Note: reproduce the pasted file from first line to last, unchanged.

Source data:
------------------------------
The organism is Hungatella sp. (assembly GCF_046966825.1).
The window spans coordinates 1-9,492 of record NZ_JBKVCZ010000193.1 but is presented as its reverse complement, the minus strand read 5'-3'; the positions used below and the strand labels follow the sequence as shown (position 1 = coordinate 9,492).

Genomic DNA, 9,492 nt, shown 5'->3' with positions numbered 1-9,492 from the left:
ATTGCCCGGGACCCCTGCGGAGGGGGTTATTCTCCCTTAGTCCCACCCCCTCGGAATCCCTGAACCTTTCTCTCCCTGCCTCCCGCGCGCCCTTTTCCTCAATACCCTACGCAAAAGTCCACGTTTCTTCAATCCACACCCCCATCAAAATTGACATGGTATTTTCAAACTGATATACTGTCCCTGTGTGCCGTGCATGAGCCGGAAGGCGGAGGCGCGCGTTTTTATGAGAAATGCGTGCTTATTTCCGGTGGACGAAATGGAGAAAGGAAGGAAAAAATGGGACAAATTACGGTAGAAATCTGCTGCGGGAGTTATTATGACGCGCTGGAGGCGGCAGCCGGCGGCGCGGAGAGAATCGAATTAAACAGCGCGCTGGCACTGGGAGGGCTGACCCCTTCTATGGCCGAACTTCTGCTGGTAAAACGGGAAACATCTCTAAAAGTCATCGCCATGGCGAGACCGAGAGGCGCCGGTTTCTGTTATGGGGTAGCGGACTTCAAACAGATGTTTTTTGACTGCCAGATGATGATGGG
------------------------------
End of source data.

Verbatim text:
The organism is Hungatella sp. (assembly GCF_046966825.1).
The window spans coordinates 1-9,492 of record NZ_JBKVCZ010000193.1 but is presented as its reverse complement, the minus strand read 5'-3'; the positions used below and the strand labels follow the sequence as shown (position 1 = coordinate 9,492).

Genomic DNA, 9,492 nt, shown 5'->3' with positions numbered 1-9,492 from the left:
ATTGCCCGGGACCCCTGCGGAGGGGGTTATTCTCCCTTAGTCCCACCCCCTCGGAATCCCTGAACCTTTCTCTCCCTGCCTCCCGCGCGCCCTTTTCCTCAATACCCTACGCAAAAGTCCACGTTTCTTCAATCCACACCCCCATCAAAATTGACATGGTATTTTCAAACTGATATACTGTCCCTGTGTGCCGTGCATGAGCCGGAAGGCGGAGGCGCGCGTTTTTATGAGAAATGCGTGCTTATTTCCGGTGGACGAAATGGAGAAAGGAAGGAAAAAATGGGACAAATTACGGTAGAAATCTGCTGCGGGAGTTATTATGACGCGCTGGAGGCGGCAGCCGGCGGCGCGGAGAGAATCGAATTAAACAGCGCGCTGGCACTGGGAGGGCTGACCCCTTCTATGGCCGAACTTCTGCTGGTAAAACGGGAAACATCTCTAAAAGTCATCGCCATGGCGAGACCGAGAGGCGCCGGTTTCTGTTATGGGGTAGCGGACTTCAAACAGATGTTTTTTGACTGCCAGATGATGATGGG